One of the great things about Permaculture is that there is no set definition for Permaculture. This gives us the freedom to personalize Permaculture for our own journey within the realm of co-creating with the planet and our local communities. I encourage all my students to frame their own definition so they can begin to teach others about this philosophy and course of action.
The definition is a bit wordy, I know, but it serves to try and shorten what I really believe is the reformation of culture. Not easy to describe how to go from a Insta-culture to a Permaculture, that is a culture based on Permanence, in two sentences. But basically it takes the idea of the triple bottom line which is reflective of the ethics of Permaculture and combines with our mimicking of nature to produce outputs of quality. Below is a look at the phrases within the definition to make it more comprehendible.
Breakdown of TreeYo Permaculture Definition
Through design work that patterns ecosystems, integration allows for more time in the shade-covered hammock because efficiency is created. That efficiency comes from interactions that are harmonious- that being those that bring a benefit from the interaction. For example a food forest with goats in it is not a harmonious integration. However, a Food Forest designed with lots of fodder crops in relative location to the goat pin can be a harmonious integration through a cut and carry system. The chickens and comfrey above show this relationship, the chickens need greens and through systematically managing the comfrey, it can be the green feed that they need daily. An over harvest doesn’t leave a sustainable amount behind each day so it must be managed appropriately. Also the comfrey is slightly downslope and is right in the path of nutrient flow from the pin. It is a concentration of Nitrogen, which comfrey needs to be able to be cut often. Furthermore the comfrey is right next to the pin so when going to check on the chickens, it can easily be cut and given to them. And frankly they love the comfrey!!!! It reinforces the old adage that its not the amount of elements you have on site, but rather the functional interconnections that matters.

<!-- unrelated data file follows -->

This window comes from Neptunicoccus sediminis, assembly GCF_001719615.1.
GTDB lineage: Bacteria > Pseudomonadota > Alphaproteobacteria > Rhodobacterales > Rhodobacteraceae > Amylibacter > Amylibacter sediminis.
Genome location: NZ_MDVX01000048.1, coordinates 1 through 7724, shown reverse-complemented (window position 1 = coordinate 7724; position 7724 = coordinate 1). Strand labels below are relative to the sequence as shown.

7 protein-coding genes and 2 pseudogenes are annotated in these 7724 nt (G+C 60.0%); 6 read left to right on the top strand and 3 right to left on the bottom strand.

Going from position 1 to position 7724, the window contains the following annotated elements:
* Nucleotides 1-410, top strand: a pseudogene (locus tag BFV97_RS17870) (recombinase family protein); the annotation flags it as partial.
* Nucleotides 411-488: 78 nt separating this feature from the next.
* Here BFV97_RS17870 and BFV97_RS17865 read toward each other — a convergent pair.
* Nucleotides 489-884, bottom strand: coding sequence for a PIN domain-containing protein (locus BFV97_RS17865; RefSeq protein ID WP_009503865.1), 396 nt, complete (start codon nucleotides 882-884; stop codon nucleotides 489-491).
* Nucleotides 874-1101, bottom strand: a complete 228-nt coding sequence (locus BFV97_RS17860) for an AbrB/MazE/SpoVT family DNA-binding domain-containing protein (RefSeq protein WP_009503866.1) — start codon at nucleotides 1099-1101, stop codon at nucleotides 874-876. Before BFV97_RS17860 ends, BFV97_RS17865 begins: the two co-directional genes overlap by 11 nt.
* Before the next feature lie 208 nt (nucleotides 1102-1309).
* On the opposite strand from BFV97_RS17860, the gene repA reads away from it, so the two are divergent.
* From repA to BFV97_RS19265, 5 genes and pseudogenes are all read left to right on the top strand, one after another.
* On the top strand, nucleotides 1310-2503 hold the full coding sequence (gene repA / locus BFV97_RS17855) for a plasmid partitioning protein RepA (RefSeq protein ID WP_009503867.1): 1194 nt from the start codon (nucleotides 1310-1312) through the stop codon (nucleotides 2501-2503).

These interconnections are made more efficient as we incorporate all life kingdoms into the cycles of life and death. Our agriculture now is too focused on annual crops and feeding those crops through chemical and degenerative methods. However through re-elivining the soil food web we can achieve balance and growth. Our agriculture also needs to incorporate trees for staples such as chestnuts for ourselves and our animals should also be supported by trees like the honey locust. Growing this species in an Oak Savannah like fashion will bring water back into the ground and the soil food web alive. In those plantings we can also use the power of Nitrogen fixing plants and their association with bacteria to bring this precious nutrient into the ground for it to passed around again by the soil food web. Lastly we need to understand that nature has checks and balances and pests become food for predators when we create habitat.
By relying more heavily on perennial crops, like the starchy tuber Jerusalem Artichoke above, our overall agriculture becomes productive in a myriad of fashions that have a cascading affect. Permaculture creates soil, cleanses water, and gives people a safe working environment. Those are all choices of production not just total yield or kg’s/ HA. It can be both beautiful and functional, there is space in the suburbs, cities and rural areas. All can be habitat and food producing at the same time. For example the montado of Portugal is the system where black pigs forage under cork and holm oak trees. As the seasons change so does the food for the pigs and it is one of the perennial systems Bill Mollison’s used to form his ideas around agriculture that has permanence. They also provide lots of fodder for the honey bee which needs all the help it can get.